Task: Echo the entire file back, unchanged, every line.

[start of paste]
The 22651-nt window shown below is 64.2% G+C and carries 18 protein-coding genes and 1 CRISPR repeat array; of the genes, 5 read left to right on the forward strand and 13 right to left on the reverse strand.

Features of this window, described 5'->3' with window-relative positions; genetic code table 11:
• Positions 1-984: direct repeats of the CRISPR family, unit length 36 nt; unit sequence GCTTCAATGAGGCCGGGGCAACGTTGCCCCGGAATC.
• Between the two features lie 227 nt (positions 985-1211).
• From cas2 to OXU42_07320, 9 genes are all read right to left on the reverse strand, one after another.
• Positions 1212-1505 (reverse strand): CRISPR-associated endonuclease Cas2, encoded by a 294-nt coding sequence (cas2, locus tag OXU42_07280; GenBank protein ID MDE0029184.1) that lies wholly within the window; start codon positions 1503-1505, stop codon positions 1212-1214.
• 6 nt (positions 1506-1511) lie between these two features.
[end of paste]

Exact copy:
The 22651-nt window shown below is 64.2% G+C and carries 18 protein-coding genes and 1 CRISPR repeat array; of the genes, 5 read left to right on the forward strand and 13 right to left on the reverse strand.

Features of this window, described 5'->3' with window-relative positions; genetic code table 11:
• Positions 1-984: direct repeats of the CRISPR family, unit length 36 nt; unit sequence GCTTCAATGAGGCCGGGGCAACGTTGCCCCGGAATC.
• Between the two features lie 227 nt (positions 985-1211).
• From cas2 to OXU42_07320, 9 genes are all read right to left on the reverse strand, one after another.
• Positions 1212-1505 (reverse strand): CRISPR-associated endonuclease Cas2, encoded by a 294-nt coding sequence (cas2, locus tag OXU42_07280; GenBank protein ID MDE0029184.1) that lies wholly within the window; start codon positions 1503-1505, stop codon positions 1212-1214.
• 6 nt (positions 1506-1511) lie between these two features.